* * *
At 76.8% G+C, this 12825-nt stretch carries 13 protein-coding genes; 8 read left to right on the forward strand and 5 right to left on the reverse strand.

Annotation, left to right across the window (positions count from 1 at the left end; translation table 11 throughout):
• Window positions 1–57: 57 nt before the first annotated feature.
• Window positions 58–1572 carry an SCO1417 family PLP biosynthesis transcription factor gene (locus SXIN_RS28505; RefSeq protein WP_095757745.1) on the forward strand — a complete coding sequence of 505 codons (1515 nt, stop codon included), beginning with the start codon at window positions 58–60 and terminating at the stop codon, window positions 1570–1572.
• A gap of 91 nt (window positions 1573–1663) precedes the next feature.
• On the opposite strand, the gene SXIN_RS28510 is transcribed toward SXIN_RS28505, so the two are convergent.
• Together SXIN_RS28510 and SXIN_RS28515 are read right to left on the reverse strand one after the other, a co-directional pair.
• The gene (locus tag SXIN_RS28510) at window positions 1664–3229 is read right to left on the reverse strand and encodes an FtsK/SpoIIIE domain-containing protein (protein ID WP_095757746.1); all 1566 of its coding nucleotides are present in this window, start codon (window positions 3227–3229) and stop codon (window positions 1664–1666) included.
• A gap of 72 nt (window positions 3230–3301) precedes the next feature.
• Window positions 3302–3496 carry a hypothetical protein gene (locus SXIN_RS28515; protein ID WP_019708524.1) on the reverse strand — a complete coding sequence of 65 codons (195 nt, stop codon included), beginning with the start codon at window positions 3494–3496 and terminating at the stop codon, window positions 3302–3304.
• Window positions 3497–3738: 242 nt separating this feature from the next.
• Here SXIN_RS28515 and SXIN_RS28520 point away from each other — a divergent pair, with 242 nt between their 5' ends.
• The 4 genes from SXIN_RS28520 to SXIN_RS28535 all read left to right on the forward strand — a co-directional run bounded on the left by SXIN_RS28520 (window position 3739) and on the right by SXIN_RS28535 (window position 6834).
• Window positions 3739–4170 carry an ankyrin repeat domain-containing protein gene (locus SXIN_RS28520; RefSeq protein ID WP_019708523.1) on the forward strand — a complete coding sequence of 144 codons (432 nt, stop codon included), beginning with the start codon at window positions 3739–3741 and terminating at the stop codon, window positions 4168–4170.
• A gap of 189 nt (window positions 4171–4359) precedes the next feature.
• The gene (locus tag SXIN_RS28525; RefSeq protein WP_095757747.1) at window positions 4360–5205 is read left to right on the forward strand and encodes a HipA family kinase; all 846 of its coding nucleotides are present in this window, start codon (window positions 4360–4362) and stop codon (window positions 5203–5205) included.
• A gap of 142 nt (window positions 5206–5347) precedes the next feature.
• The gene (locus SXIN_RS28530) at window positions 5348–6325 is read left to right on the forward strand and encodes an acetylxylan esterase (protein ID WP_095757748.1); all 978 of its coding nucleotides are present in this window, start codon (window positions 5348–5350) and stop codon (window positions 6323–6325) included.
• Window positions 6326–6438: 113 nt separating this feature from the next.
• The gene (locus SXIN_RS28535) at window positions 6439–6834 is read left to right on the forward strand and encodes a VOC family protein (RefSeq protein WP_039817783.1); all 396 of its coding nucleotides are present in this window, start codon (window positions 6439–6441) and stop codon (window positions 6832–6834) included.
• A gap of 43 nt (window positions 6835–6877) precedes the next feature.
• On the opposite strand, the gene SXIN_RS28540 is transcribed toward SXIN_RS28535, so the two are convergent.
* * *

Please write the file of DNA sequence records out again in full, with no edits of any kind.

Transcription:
At 76.8% G+C, this 12825-nt stretch carries 13 protein-coding genes; 8 read left to right on the forward strand and 5 right to left on the reverse strand.

Annotation, left to right across the window (positions count from 1 at the left end; translation table 11 throughout):
• Window positions 1–57: 57 nt before the first annotated feature.
• Window positions 58–1572 carry an SCO1417 family PLP biosynthesis transcription factor gene (locus SXIN_RS28505; RefSeq protein WP_095757745.1) on the forward strand — a complete coding sequence of 505 codons (1515 nt, stop codon included), beginning with the start codon at window positions 58–60 and terminating at the stop codon, window positions 1570–1572.
• A gap of 91 nt (window positions 1573–1663) precedes the next feature.
• On the opposite strand, the gene SXIN_RS28510 is transcribed toward SXIN_RS28505, so the two are convergent.
• Together SXIN_RS28510 and SXIN_RS28515 are read right to left on the reverse strand one after the other, a co-directional pair.
• The gene (locus tag SXIN_RS28510) at window positions 1664–3229 is read right to left on the reverse strand and encodes an FtsK/SpoIIIE domain-containing protein (protein ID WP_095757746.1); all 1566 of its coding nucleotides are present in this window, start codon (window positions 3227–3229) and stop codon (window positions 1664–1666) included.
• A gap of 72 nt (window positions 3230–3301) precedes the next feature.
• Window positions 3302–3496 carry a hypothetical protein gene (locus SXIN_RS28515; protein ID WP_019708524.1) on the reverse strand — a complete coding sequence of 65 codons (195 nt, stop codon included), beginning with the start codon at window positions 3494–3496 and terminating at the stop codon, window positions 3302–3304.
• Window positions 3497–3738: 242 nt separating this feature from the next.
• Here SXIN_RS28515 and SXIN_RS28520 point away from each other — a divergent pair, with 242 nt between their 5' ends.
• The 4 genes from SXIN_RS28520 to SXIN_RS28535 all read left to right on the forward strand — a co-directional run bounded on the left by SXIN_RS28520 (window position 3739) and on the right by SXIN_RS28535 (window position 6834).
• Window positions 3739–4170 carry an ankyrin repeat domain-containing protein gene (locus SXIN_RS28520; RefSeq protein ID WP_019708523.1) on the forward strand — a complete coding sequence of 144 codons (432 nt, stop codon included), beginning with the start codon at window positions 3739–3741 and terminating at the stop codon, window positions 4168–4170.
• A gap of 189 nt (window positions 4171–4359) precedes the next feature.
• The gene (locus tag SXIN_RS28525; RefSeq protein WP_095757747.1) at window positions 4360–5205 is read left to right on the forward strand and encodes a HipA family kinase; all 846 of its coding nucleotides are present in this window, start codon (window positions 4360–4362) and stop codon (window positions 5203–5205) included.
• A gap of 142 nt (window positions 5206–5347) precedes the next feature.
• The gene (locus SXIN_RS28530) at window positions 5348–6325 is read left to right on the forward strand and encodes an acetylxylan esterase (protein ID WP_095757748.1); all 978 of its coding nucleotides are present in this window, start codon (window positions 5348–5350) and stop codon (window positions 6323–6325) included.
• Window positions 6326–6438: 113 nt separating this feature from the next.
• The gene (locus SXIN_RS28535) at window positions 6439–6834 is read left to right on the forward strand and encodes a VOC family protein (RefSeq protein WP_039817783.1); all 396 of its coding nucleotides are present in this window, start codon (window positions 6439–6441) and stop codon (window positions 6832–6834) included.
• A gap of 43 nt (window positions 6835–6877) precedes the next feature.
• On the opposite strand, the gene SXIN_RS28540 is transcribed toward SXIN_RS28535, so the two are convergent.